Sign up for our newsletter and get a curated list of the top trending stories and exclusive rewards every day.

Trending Topics

Get the MTL Blog app

Download on the App StoreGet it on Google Play

Strange Upside Down Rainbow Spotted In Canada This Weekend (Photos)

It happens more than you think.
Strange Upside Down Rainbow Spotted In Canada This Weekend (Photos)

A totally rare weather phenomenon was spotted in Ontario this weekend and apparently, Canada's northern climate is to thank.

Technically called a circumzenithal arc, this "upside down rainbow" had many people snapping pics in wonder.

READ ALSOThe Government Of Canada Is Warning Drivers About Deadly Explosive Airbags In These 4 Car Brands

TL;DR Many people saw the marvellous sight of an upside-down rainbow this weekend in Ontario. 

A meteorologist for Environment Canada, Marie-Eve Giguere, spoke with the CBC about the phenomenon. 

She explained that circumzenithal arcs are caused by ice crystals in the air. The ice crystals act as a prism, refracting the light and creating what looks like a rainbow, but upside down.

It appears upside down due to its proximity to the sun, wherein the arc happens around the sun as opposed to away from the sun like a regular rainbow.

Upside-down rainbows spotted in Windsor sky | CBC News https://t.co/SVAtxLkX7M

January 7, 2019

Other climate conditions required for this beautiful phenomenon: cold and calm. We've obviously got the cold under control up here in Canada, but the other conditions were pure luck.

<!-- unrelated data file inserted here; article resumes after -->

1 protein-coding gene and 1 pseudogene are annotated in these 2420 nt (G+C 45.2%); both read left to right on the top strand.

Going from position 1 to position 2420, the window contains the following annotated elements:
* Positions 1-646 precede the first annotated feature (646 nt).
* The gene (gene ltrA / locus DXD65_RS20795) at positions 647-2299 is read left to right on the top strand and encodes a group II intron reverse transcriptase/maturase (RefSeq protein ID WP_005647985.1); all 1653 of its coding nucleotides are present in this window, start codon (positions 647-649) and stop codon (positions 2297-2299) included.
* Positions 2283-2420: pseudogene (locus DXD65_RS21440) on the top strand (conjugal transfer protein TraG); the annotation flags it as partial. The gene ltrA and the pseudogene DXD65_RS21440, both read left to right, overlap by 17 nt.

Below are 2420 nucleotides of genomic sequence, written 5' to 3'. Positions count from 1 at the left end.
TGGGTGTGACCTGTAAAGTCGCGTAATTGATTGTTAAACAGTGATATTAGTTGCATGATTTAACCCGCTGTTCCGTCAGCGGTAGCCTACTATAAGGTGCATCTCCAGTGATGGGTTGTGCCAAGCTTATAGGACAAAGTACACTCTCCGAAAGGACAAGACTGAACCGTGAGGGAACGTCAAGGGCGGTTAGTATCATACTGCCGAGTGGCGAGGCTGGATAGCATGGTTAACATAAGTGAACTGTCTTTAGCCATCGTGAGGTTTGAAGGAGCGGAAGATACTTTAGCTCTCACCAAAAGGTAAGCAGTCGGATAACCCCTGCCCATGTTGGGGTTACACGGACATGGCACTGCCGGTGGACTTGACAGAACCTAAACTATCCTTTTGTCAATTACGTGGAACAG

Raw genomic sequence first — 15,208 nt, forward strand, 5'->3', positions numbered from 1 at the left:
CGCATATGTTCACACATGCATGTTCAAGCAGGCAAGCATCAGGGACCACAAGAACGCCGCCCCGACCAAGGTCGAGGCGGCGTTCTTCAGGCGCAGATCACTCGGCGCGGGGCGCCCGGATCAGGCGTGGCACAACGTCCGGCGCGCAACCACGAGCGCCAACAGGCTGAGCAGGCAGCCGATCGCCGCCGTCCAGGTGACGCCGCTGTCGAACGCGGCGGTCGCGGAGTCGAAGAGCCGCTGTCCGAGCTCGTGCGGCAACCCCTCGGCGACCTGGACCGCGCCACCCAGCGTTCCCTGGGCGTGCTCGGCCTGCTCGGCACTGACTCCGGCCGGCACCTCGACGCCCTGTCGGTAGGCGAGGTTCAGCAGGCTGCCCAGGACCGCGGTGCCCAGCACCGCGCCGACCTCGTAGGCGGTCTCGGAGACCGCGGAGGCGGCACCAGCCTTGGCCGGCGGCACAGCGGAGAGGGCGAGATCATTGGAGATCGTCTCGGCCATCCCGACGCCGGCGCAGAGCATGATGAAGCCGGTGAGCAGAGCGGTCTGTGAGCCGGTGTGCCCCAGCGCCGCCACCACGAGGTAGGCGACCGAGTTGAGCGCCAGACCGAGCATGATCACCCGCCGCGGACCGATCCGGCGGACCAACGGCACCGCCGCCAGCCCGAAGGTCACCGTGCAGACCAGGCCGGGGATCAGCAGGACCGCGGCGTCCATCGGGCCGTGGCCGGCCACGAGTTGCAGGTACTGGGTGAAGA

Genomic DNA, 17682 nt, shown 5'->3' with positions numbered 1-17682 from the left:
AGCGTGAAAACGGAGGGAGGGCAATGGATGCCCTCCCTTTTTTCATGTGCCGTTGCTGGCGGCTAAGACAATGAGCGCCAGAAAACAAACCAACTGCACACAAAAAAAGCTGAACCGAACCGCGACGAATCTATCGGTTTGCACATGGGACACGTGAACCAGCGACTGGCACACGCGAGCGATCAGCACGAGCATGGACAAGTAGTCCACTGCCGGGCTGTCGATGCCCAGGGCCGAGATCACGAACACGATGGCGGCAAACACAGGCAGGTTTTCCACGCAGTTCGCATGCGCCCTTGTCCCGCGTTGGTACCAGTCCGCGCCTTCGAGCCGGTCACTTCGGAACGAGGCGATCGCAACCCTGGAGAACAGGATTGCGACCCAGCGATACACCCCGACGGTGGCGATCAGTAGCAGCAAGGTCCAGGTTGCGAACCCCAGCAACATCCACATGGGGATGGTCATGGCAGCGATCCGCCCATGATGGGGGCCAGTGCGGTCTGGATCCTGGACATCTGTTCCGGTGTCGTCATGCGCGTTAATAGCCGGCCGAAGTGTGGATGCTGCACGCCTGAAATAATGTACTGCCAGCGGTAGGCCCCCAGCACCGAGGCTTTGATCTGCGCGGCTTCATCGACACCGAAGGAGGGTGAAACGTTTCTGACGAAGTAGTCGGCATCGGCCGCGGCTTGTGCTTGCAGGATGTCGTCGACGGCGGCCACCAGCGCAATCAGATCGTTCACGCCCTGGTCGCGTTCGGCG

You can expect to see an upside down rainbow when there are few to no clouds, as well as little to no wind. Apparently this weekend delivered just that, allowing many Canadians to snap their new Facebook cover photo.

Another phenomenon called "sundogs" was also spotted this weekend by many Canadians.

Sundogs create the impression that there are multiple suns in the sky, hovering close to the real sun. 

this upside down rainbow i saw will forever blow my mind pic.twitter.com/a3W4ioJKFz

— Abigail Dunn (@abigailJdunn) January 6, 2019

Sundogs, technically called "parhelia" (or a single "pahelion") are also a result of light refracting on ice crystals in the atmosphere.

They are considered a halo and usually come in twos, flanking the sun on either side.

@michael_david200embedded via  

In both instances, light is dispersed through the ice crystals. 

It's exactly like the cover of Pink Floyd's Dark Side of the Moon — the ice crystals are the triangle and what we're seeing is the dispersion of light through the other side.

Let's take this as an omen of good things to come in 2019.

Source

More from MTL Blog

Comments 💬

Our comment section is a place to promote self-expression, freedom of speech and positivity. We encourage discussion and debate, but our pages must remain a safe space where everyone feels comfortable and the environment is respectful.

In order to make this possible, we monitor comments to keep spam, hate speech, violence, and vulgarity off our pages. Comments are moderated according to our Community Guidelines.

Please note that Narcity Media does not endorse the opinions expressed in the comment section of an article. Narcity Media has the right to remove comments, ban or suspend any user without notice, or close a story’s comment section at any time.

First and last names will appear with each comment and the use of pseudonyms is prohibited. By commenting, you acknowledge that Narcity Media has the right to use & distribute your content across our properties.

Loading...